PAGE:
There has been a wonderful debate going on in the pages of the Wall Street Journal between Clay Shirky and Nick Carr. Carr became famous for his IT Doesn’t Matter article and has ridden his technology contrarianism to a fantastic intellectual franchise. I have yet to read his newest book, The Shallows: What the internet is doing to our brains, but according to reviewers I respect like Mark McDonald over at Gartner, the book seems to be a worthwhile review of relevant literature showing how the use of new media, including new digital technologies, can cause poorer performance for important thinking tasks.
For example, students who surf while listening to a lecture don’t remember it as well as people who don’t surf. People who multi-task a lot don’t perform a set of cognitive tasks as well as those who don’t multi-task a lot. Perhaps most frighteningly, Carr cites the work of Mr. Merzenich who was a “pioneer in neuroscience” in the 1970s and 1980s who performed experiments in primate brains that showed extensive rewiring after altering the nerves in the primates hands. The good Mr. Merzenich in a conversation with Carr late last year said that the long term effect of constant distractions on our intellectual lives could be “deadly”.
On the other hand, Clay Shirky, who became famous for his book Here Comes Everybody which heralded some of the benefits of crowdsourcing, notes that every new medium spews out more garbage than goodness in its early days. As the famous Stanford literary empiricist Franco Moretti has noted, fewer than 1% of all books ever written are read over time. Shirky points out that the “average” piece of content after the Gutenberg Press, or the Internet, has probably gone down — by the addition of many new units. Shirky also says the erotic novel was widely published 100 years before the scientific paper was born. We see that over time, society creates new institutions to vet the babble-like pile to find the best, and when it comes to the internet we’re still early in the game.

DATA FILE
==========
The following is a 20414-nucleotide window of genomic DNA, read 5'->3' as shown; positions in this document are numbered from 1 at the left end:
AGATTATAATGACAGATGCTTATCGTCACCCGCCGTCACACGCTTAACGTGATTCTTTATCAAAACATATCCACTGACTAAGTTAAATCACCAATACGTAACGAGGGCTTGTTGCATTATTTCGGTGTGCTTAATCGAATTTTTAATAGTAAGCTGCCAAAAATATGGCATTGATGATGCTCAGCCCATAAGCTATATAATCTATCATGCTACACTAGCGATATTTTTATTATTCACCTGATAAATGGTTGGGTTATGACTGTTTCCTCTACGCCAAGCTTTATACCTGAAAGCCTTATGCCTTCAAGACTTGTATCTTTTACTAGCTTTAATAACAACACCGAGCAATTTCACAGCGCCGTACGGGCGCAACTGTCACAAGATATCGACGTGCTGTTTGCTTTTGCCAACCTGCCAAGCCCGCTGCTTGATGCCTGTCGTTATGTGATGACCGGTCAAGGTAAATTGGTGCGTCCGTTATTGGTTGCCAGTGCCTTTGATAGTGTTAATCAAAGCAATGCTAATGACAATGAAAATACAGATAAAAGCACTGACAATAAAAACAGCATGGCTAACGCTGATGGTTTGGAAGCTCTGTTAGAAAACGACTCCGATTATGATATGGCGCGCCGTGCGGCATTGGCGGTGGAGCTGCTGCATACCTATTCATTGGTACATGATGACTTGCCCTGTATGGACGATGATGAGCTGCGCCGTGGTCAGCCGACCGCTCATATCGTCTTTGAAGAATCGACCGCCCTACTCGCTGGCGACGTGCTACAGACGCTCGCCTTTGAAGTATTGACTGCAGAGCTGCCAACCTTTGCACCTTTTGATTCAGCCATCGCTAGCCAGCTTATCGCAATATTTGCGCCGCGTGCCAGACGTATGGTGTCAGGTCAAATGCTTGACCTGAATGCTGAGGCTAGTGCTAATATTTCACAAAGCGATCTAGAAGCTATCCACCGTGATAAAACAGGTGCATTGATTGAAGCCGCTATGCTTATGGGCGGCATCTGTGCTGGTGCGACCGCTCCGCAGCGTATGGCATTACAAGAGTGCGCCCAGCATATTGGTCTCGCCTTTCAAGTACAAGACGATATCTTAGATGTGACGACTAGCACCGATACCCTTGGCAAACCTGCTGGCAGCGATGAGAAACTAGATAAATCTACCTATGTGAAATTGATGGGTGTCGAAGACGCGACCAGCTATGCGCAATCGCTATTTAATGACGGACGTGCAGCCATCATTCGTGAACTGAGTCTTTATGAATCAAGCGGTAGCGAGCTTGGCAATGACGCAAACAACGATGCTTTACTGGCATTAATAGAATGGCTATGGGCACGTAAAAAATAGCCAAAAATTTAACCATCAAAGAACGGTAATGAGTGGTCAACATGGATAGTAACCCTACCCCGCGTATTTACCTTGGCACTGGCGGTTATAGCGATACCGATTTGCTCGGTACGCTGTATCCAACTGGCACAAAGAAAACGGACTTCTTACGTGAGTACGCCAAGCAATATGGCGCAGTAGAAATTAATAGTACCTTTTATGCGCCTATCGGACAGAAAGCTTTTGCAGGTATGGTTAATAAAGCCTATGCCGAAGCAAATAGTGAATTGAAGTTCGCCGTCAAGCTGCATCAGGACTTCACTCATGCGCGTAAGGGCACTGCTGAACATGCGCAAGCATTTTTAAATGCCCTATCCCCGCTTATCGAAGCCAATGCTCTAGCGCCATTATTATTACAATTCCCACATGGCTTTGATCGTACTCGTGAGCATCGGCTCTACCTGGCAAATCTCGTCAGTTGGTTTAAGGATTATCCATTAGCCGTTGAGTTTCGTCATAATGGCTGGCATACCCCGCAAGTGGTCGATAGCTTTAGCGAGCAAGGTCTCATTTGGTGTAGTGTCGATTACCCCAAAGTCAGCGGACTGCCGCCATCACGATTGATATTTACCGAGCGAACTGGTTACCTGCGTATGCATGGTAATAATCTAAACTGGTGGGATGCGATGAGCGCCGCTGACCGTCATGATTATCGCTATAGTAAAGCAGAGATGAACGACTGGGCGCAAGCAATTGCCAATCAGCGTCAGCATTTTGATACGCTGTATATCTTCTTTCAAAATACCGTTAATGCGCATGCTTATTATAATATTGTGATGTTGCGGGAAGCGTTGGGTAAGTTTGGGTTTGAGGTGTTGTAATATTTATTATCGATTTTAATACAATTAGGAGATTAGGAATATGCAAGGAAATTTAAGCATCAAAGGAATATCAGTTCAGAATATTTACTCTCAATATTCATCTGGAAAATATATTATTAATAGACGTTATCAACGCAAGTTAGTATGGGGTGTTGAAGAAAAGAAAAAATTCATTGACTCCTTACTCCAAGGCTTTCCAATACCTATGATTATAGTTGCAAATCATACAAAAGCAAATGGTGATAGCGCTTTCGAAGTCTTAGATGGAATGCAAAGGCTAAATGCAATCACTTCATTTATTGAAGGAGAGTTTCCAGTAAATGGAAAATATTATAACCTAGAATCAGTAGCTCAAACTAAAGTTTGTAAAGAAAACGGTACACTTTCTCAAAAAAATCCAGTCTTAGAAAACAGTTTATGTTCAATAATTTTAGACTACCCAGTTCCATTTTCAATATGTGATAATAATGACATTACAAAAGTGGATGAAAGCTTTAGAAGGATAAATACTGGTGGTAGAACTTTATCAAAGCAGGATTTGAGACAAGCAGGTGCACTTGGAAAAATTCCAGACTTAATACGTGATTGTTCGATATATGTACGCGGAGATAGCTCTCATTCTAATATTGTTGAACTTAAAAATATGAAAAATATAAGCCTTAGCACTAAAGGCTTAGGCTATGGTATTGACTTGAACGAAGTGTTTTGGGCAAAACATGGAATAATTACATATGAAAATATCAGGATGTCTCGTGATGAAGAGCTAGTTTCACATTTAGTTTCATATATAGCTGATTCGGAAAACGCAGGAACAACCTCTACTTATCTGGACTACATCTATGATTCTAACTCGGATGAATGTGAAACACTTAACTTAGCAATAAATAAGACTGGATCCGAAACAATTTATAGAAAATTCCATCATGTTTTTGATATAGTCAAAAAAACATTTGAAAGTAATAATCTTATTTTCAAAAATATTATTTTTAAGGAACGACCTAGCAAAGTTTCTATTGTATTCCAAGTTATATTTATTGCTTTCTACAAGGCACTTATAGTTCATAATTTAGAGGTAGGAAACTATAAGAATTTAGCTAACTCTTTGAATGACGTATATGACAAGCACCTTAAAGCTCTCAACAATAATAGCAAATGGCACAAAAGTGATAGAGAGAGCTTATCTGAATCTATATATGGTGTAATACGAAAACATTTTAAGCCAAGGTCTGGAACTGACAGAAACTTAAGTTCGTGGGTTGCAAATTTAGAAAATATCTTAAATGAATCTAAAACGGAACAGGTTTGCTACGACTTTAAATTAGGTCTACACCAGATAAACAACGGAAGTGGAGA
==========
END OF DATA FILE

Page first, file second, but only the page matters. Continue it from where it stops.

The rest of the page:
I believe that this debate garners so much interest because at our core we are deeply ambivalent about technology and its power. If we do as Freud did, and look to our legends as a method to “see” our deepest feelings, technology myths seem to always contain a cautionary tale. The Greek legend of Daedalus, the designer of the Labyrinth which imprisoned the Minotaur, and Icarus his son, simultaneously celebrate the wonders of, and warns of the limits of, technology. As you may remember, Daedalus fashioned wings of feathers and wax for himself and Icarus to transport them from their exile on the island of Crete back home to Athens. The clever father warned his son not to fly too close to the sun or his wings would melt. But, the young man overcome by the seductive power of his flying technology soared too high and died frantically flapping his melted wings. Think of Frankenstein too.
In all of this debate on whether the internet is good with a capital G or bad with a capital B, I’m reminded of my 75 year old father-in-law who finished over 25 Boston Marathons. Gerry, as many athletes do, varied his work out. He performed wind sprints and then long races. Hills and flats. Weights and aerobics. Likewise, it’s a careful selection of mental tasks, some with the internet, and some without; some scanning quickly and some of deep exploration; some which are verbal and some visual, which together shape the mind. The healthiest minds will be built by varied practices — which probably include meditation and other techniques which have been shown to improve concentration and diminish many mental maladies. Buddhists and other wise traditions have been exploring and improving this situation for almost three millennia.
- The critical question is: Do you get the requisite variety in your thinking diet?
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